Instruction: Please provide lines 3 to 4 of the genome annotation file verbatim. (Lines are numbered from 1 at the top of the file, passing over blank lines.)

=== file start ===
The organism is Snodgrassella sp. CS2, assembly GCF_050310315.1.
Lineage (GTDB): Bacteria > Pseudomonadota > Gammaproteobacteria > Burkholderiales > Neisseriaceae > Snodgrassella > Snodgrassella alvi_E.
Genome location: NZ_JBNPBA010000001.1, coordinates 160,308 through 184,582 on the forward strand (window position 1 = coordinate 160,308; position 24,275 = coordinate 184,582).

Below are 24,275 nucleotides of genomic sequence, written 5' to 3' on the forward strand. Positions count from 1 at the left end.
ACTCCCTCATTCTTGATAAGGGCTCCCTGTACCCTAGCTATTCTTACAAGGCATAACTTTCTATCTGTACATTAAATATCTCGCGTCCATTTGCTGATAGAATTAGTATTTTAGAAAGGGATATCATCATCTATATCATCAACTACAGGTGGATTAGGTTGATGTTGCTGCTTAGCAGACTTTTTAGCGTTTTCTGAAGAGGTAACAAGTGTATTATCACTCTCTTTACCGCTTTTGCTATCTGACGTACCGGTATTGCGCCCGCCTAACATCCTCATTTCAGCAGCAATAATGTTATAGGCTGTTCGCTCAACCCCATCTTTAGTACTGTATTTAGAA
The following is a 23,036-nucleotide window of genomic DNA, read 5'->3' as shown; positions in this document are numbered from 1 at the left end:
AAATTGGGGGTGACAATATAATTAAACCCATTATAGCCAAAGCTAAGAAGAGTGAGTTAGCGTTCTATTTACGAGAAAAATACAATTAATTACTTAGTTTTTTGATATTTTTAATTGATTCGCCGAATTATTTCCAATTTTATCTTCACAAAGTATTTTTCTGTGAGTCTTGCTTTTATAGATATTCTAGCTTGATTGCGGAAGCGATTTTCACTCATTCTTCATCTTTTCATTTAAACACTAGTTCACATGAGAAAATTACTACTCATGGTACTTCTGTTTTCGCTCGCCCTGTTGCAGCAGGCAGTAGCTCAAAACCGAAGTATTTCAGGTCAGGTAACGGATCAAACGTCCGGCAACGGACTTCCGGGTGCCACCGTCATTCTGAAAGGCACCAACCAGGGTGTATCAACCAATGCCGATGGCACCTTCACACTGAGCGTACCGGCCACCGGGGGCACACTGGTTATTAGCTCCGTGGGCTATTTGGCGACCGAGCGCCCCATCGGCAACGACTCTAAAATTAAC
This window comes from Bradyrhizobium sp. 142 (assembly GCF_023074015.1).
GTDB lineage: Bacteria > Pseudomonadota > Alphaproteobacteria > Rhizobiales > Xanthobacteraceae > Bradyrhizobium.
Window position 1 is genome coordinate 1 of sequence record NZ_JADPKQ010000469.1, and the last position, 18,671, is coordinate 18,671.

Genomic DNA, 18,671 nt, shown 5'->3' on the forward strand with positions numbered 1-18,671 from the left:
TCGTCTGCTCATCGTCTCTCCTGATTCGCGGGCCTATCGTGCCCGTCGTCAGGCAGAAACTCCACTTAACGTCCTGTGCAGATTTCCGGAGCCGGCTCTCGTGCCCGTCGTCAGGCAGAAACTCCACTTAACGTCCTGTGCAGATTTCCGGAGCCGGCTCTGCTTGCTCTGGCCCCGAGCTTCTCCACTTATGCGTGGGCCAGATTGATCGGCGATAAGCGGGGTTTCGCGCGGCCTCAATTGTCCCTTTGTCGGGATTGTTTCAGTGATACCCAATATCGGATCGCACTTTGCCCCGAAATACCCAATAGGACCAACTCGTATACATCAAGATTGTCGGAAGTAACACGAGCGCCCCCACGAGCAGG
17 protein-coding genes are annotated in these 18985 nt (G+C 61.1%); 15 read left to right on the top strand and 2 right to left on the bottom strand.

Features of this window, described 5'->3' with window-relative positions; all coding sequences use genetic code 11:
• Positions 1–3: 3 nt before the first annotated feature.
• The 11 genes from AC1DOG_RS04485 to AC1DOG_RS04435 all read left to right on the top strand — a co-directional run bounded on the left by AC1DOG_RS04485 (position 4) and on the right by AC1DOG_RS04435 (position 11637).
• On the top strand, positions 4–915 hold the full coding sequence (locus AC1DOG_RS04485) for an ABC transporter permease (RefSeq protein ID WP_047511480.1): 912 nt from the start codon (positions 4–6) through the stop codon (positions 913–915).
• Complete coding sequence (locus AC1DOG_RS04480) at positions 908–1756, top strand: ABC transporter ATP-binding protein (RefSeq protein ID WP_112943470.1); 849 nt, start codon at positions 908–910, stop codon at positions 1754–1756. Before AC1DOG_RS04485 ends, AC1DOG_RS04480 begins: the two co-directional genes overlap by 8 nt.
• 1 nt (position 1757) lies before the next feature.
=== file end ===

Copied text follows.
Genome location: NZ_JBNPBA010000001.1, coordinates 160,308 through 184,582 on the forward strand (window position 1 = coordinate 160,308; position 24,275 = coordinate 184,582).

Below are 24,275 nucleotides of genomic sequence, written 5' to 3' on the forward strand. Positions count from 1 at the left end.